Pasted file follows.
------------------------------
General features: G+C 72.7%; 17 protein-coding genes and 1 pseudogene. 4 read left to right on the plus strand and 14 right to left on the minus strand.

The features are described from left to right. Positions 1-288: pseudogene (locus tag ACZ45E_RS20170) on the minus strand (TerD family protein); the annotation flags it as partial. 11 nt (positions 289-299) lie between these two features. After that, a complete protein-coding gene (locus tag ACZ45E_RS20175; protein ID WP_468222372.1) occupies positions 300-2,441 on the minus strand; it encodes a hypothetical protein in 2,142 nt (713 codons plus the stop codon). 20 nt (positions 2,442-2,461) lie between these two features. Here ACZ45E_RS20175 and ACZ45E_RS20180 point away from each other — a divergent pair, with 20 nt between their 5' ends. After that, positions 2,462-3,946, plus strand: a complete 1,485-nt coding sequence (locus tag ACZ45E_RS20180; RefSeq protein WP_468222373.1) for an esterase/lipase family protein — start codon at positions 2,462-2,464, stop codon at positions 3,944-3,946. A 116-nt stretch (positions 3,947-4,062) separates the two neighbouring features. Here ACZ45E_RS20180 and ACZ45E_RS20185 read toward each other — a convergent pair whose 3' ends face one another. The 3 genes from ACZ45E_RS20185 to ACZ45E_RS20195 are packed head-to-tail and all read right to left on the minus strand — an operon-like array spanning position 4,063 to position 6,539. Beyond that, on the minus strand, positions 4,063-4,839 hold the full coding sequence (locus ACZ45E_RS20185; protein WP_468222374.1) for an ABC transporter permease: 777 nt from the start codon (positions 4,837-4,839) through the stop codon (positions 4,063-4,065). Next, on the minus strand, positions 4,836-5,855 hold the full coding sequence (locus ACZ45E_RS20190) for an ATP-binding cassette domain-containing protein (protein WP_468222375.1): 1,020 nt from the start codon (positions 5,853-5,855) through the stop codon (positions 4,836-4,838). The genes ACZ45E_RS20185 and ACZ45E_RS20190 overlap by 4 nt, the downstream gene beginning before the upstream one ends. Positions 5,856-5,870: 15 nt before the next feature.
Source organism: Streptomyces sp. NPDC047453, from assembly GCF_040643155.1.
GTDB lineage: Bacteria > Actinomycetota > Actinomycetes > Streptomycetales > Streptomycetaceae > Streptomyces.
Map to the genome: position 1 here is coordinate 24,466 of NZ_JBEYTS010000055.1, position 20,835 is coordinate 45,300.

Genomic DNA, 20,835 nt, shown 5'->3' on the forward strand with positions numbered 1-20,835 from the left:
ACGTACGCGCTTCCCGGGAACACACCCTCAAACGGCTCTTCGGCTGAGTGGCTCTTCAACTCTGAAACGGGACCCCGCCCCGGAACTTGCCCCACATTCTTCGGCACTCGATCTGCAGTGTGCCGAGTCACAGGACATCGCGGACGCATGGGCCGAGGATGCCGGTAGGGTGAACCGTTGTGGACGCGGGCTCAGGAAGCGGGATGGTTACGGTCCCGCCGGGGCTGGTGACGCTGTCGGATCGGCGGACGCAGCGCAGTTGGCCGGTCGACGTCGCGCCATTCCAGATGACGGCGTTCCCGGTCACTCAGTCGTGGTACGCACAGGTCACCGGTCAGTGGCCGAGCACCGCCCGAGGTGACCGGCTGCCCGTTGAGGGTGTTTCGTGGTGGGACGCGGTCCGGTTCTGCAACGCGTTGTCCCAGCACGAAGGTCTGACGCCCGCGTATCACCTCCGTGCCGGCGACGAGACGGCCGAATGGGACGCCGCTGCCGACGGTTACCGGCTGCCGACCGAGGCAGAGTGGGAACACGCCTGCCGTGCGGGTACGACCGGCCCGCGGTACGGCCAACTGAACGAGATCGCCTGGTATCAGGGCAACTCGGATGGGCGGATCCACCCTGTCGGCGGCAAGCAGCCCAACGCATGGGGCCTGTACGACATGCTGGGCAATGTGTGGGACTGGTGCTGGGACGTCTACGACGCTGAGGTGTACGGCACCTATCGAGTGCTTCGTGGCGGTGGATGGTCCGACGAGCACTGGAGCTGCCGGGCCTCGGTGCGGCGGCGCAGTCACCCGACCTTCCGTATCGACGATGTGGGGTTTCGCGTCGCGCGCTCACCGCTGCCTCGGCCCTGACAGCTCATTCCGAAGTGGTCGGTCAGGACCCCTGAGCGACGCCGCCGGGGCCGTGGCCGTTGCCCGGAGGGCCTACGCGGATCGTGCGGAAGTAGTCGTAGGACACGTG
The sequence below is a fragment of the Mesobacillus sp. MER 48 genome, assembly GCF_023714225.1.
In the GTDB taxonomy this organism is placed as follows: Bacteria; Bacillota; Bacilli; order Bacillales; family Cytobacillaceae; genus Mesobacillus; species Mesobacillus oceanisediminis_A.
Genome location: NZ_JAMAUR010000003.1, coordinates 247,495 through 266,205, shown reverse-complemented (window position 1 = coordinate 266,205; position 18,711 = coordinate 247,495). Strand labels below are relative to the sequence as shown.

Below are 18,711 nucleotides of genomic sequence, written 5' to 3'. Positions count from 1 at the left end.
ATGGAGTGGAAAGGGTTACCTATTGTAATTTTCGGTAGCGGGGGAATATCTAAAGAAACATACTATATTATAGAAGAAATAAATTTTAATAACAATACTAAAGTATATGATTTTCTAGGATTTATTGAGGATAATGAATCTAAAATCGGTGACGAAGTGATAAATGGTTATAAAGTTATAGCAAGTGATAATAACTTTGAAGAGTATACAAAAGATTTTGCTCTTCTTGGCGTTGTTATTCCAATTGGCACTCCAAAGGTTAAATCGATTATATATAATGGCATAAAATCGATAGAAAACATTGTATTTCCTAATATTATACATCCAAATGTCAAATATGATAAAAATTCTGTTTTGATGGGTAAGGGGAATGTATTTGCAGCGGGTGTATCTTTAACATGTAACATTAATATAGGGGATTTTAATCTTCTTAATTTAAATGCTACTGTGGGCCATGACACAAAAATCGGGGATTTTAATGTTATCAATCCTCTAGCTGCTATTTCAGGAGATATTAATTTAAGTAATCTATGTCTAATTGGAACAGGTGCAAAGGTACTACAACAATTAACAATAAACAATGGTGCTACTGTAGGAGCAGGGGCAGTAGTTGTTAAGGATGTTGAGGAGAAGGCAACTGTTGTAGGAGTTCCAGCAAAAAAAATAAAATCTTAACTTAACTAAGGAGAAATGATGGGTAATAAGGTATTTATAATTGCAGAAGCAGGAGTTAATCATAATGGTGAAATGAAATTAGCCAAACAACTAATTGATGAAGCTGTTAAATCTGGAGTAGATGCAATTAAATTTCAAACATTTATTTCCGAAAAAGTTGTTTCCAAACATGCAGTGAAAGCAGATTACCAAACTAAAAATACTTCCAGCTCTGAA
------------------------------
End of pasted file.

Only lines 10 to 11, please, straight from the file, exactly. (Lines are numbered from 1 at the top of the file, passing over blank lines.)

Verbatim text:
Genome location: NZ_JAMAUR010000003.1, coordinates 247,495 through 266,205, shown reverse-complemented (window position 1 = coordinate 266,205; position 18,711 = coordinate 247,495). Strand labels below are relative to the sequence as shown.

Below are 18,711 nucleotides of genomic sequence, written 5' to 3'. Positions count from 1 at the left end.